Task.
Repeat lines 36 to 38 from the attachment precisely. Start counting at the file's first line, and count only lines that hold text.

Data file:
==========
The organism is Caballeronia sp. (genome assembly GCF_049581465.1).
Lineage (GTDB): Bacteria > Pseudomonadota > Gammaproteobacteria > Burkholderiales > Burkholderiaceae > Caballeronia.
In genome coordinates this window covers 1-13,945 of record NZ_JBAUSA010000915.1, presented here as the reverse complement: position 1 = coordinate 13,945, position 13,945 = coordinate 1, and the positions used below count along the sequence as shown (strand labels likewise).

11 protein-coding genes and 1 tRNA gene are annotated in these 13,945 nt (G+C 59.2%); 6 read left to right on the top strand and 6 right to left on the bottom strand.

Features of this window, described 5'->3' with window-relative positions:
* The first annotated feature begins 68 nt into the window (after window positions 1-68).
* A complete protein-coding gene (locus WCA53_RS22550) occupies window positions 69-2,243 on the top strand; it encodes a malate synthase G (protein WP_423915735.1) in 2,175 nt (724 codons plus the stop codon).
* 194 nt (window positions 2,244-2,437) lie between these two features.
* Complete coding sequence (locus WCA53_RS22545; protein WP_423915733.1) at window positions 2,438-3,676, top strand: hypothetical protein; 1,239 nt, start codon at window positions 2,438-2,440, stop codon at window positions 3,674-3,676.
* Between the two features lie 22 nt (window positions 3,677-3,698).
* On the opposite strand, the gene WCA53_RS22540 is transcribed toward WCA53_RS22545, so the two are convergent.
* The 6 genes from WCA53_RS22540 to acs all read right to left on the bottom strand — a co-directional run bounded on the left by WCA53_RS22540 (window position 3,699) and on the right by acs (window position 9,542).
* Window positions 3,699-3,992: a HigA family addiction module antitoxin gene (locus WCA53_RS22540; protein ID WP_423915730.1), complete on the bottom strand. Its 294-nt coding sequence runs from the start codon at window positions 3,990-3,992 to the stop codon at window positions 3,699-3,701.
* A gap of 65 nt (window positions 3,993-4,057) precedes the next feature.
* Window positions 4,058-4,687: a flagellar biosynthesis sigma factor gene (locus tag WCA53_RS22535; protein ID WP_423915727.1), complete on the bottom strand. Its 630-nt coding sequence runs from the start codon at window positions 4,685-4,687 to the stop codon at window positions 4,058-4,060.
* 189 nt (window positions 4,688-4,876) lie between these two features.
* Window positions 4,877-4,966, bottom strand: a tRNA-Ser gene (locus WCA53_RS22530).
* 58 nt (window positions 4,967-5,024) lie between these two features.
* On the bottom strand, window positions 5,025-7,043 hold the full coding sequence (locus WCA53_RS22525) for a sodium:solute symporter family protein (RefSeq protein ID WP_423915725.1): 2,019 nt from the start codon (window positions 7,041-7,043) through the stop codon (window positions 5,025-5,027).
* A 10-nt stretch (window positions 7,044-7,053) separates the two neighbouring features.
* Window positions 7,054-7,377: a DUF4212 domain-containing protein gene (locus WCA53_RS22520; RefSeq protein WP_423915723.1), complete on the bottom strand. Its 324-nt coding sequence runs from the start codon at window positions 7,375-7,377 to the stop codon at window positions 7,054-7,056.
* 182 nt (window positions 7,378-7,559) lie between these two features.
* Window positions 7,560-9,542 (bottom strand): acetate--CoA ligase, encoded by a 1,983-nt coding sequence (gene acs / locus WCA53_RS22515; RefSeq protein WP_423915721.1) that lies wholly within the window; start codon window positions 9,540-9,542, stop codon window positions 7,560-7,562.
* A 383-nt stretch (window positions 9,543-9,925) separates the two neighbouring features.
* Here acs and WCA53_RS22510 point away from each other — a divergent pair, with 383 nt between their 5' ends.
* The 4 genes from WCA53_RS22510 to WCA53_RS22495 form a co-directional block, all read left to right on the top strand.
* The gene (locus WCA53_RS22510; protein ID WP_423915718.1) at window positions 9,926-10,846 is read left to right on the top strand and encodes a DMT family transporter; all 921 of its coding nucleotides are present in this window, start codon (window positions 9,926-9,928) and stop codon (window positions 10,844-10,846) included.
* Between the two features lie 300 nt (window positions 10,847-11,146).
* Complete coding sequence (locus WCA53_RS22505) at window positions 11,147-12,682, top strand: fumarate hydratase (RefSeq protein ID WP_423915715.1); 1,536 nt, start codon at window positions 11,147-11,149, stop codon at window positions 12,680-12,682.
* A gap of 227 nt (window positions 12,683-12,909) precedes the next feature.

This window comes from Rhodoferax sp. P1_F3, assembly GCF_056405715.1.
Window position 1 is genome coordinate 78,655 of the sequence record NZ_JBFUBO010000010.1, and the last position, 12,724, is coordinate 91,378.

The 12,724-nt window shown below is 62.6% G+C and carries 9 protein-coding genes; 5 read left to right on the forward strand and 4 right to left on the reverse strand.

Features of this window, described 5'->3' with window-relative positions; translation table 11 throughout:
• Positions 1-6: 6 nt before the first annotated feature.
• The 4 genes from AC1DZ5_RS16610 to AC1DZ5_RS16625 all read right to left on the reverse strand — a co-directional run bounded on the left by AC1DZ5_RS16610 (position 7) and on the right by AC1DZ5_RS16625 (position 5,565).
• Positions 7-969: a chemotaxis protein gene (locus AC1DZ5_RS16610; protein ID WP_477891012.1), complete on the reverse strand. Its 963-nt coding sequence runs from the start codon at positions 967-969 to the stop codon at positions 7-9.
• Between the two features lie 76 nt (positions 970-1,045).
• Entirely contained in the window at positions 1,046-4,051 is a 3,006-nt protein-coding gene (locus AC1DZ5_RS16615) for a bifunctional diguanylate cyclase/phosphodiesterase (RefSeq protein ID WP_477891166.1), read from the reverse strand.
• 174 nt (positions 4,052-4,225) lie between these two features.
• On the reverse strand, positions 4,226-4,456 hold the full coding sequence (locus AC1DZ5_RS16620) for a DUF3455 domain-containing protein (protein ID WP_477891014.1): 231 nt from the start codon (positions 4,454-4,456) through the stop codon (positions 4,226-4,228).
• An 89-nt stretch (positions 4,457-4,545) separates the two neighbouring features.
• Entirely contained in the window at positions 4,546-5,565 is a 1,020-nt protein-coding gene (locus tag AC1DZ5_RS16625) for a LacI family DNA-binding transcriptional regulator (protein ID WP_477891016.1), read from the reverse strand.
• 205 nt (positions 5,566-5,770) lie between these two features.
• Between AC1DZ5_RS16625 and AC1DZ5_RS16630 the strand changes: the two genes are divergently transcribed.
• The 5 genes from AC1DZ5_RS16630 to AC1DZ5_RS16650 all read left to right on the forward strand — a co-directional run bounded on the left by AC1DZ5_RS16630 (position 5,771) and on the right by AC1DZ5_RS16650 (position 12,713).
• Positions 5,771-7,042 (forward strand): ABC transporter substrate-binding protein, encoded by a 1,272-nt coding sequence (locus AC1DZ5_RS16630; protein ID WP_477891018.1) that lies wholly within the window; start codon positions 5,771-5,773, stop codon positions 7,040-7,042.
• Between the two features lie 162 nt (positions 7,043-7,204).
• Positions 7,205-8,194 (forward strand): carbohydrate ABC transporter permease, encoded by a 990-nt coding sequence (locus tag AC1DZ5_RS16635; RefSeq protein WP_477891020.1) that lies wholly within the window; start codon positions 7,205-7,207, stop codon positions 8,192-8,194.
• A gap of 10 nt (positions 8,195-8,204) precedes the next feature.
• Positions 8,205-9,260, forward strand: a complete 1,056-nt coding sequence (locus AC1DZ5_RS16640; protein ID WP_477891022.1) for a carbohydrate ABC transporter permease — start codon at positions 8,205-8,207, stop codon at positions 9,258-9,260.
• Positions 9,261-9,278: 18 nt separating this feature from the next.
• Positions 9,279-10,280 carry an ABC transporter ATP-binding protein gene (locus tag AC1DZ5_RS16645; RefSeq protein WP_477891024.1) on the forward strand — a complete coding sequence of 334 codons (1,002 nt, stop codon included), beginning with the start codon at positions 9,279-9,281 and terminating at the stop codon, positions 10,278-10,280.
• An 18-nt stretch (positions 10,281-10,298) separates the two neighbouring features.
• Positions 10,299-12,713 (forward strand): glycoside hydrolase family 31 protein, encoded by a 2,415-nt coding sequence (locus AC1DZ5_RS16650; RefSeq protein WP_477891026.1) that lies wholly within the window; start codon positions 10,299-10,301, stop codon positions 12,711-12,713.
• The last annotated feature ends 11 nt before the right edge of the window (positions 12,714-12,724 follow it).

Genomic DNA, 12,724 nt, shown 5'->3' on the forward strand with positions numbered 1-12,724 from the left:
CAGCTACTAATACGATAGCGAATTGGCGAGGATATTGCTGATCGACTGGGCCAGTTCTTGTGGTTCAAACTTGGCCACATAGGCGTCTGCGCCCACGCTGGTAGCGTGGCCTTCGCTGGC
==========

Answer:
• The 4 genes from AC1DZ5_RS16610 to AC1DZ5_RS16625 all read right to left on the reverse strand — a co-directional run bounded on the left by AC1DZ5_RS16610 (position 7) and on the right by AC1DZ5_RS16625 (position 5,565).
• Positions 7-969: a chemotaxis protein gene (locus AC1DZ5_RS16610; protein ID WP_477891012.1), complete on the reverse strand. Its 963-nt coding sequence runs from the start codon at positions 967-969 to the stop codon at positions 7-9.
• Between the two features lie 76 nt (positions 970-1,045).